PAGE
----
About My Health Careers Internship MedBlogs Contact us
Medindia LOGIN REGISTER
Advertisement

Brains of Rats and Bats Behave Differently on the Move

by Dr. Enozia Vakil on April 19, 2013 at 10:43 AM
Font : A-A+

 Brains of Rats and Bats Behave Differently on the Move

A new challenge to the basic model of brain study was challenged by a new study, which demonstrates how brain rhythms in bats and rats can determine how they navigate in their environments. To get a clearer picture of the processes at work in the mammal brain during spatial navigation, neuroscientists must closely study a broad range of animals, say the two University of Maryland College Park scientists involved in the study.

In the April 19, 2013 issue of Science, the University of Maryland researchers and two colleagues at Boston University reported significant differences between rats' and bats' brain rhythms in a part of the brain used in navigation.

Advertisement

The researchers focused on specialized cells that process spatial information in a region called the medial entorhinal cortex, a hub of neural networks for memory and navigation. Earlier experiments showed rats' brain cells in this area fire continuously in a rhythmic electrical signal called a theta wave when the animals are navigating through space. Some models of the brain treat theta waves as a key element of spatial navigation in all mammals, but this idea is based on rodent research, Moss said.

The Boston University-University of Maryland team tested for rhythmic electrical responses at the cellular level in bat and rat brain tissue. They found evidence for theta waves in the rat cells. But in the bat cells these waves were absent, said Moss, who has studied bats since the 1980s.
Advertisement

"This raises questions as to whether theta rhythms are actually doing what the spatial navigation theory proposes," said a co-author, UMD biology researcher Katrina MacLeod. "To understand brains, including ours, we really must study neural activity in a variety of animals."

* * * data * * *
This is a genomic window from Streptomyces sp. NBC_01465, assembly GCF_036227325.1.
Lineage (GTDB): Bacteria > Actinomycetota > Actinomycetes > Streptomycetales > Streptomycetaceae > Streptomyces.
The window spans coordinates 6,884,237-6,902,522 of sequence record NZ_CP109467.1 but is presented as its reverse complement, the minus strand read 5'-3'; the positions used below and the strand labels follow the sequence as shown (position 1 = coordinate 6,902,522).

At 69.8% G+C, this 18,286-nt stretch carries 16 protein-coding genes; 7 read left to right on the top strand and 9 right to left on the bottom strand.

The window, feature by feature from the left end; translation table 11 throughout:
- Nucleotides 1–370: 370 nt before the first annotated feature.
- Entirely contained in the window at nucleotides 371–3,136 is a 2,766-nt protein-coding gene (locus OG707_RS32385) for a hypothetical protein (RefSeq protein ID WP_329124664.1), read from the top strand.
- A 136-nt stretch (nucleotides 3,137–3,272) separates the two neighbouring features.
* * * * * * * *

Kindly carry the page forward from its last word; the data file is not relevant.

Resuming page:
Humans and other mammals share many common features of brain organization, and the differences in theta waves between bats and rats raises questions about how spatial information is represented in all brains.



Advertisement

Advertisement
News A-Z
A B C D E F G H I J K L M N O P Q R S T U V W X Y Z
News Category
What's New on Medindia
Printed Temperature Sensors help with Continuous Temperature Monitoring
Health Benefits of Giloy
Breast Cancer Awareness Month 2021 - It's time to RISE
View all

Medindia Newsletters Subscribe to our Free Newsletters!
Terms & Conditions and Privacy Policy.

More News on:
Language Areas in The Brain Ways to Improve your Intelligence Quotient (IQ) 

Recommended Reading
Elevated Glutamate Levels in Brain may Lead to Psychosis
A new study suggests that an excess of the neurotransmitter glutamate may lead to the development .....
Language Areas in The Brain
The mechanism of how human brain processes the language to express and comprehend the verbal, writte...
Ways to Improve your Intelligence Quotient (IQ)
Intelligence quotient (IQ) is a psychological measure of human intelligence. Regular physical and me...

Disclaimer - All information and content on this site are for information and educational purposes only. The information should not be used for either diagnosis or treatment or both for any health related problem or disease. Always seek the advice of a qualified physician for medical diagnosis and treatment. Full Disclaimer

© All Rights Reserved 1997 - 2021

This site uses cookies to deliver our services. By using our site, you acknowledge that you have read and understand our Cookie Policy, Privacy Policy, and our Terms of Use